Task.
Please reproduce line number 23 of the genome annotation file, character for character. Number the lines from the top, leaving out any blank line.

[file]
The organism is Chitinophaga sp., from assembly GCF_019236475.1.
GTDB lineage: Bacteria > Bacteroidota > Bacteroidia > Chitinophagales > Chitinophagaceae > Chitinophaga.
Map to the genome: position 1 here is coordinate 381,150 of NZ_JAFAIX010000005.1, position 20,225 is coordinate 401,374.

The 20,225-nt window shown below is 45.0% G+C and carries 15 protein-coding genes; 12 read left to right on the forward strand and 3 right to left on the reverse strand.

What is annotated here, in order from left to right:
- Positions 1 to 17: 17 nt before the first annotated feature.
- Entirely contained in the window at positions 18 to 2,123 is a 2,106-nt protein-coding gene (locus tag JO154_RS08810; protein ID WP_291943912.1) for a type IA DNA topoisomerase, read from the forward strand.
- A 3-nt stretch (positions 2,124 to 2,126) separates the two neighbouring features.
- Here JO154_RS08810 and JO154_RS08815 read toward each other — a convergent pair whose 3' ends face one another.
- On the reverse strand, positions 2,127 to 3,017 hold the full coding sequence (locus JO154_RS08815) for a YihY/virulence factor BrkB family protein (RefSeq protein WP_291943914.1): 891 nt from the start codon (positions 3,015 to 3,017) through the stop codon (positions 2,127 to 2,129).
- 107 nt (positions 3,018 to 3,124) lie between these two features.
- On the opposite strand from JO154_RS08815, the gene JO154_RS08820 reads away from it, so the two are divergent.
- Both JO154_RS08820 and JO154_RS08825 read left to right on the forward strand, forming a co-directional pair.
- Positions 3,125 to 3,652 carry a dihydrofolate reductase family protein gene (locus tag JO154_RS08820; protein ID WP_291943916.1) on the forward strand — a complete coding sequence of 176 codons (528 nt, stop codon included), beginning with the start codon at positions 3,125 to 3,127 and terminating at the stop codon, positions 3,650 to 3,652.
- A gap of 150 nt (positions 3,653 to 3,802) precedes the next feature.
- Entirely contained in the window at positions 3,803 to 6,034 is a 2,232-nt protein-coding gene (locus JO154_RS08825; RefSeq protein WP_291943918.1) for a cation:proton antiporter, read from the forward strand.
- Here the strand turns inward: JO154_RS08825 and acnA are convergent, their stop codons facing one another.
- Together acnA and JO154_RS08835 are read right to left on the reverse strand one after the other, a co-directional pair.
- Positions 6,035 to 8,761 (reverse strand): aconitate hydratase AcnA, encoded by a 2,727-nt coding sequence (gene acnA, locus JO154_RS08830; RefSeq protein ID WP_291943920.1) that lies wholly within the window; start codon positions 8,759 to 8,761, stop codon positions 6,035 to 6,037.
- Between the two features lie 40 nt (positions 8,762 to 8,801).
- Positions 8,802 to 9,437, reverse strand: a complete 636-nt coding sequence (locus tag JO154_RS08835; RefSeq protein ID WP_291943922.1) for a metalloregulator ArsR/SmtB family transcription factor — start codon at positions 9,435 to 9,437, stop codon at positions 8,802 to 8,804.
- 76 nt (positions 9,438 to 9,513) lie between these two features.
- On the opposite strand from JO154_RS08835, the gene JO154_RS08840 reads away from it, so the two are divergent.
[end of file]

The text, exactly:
- On the opposite strand from JO154_RS08835, the gene JO154_RS08840 reads away from it, so the two are divergent.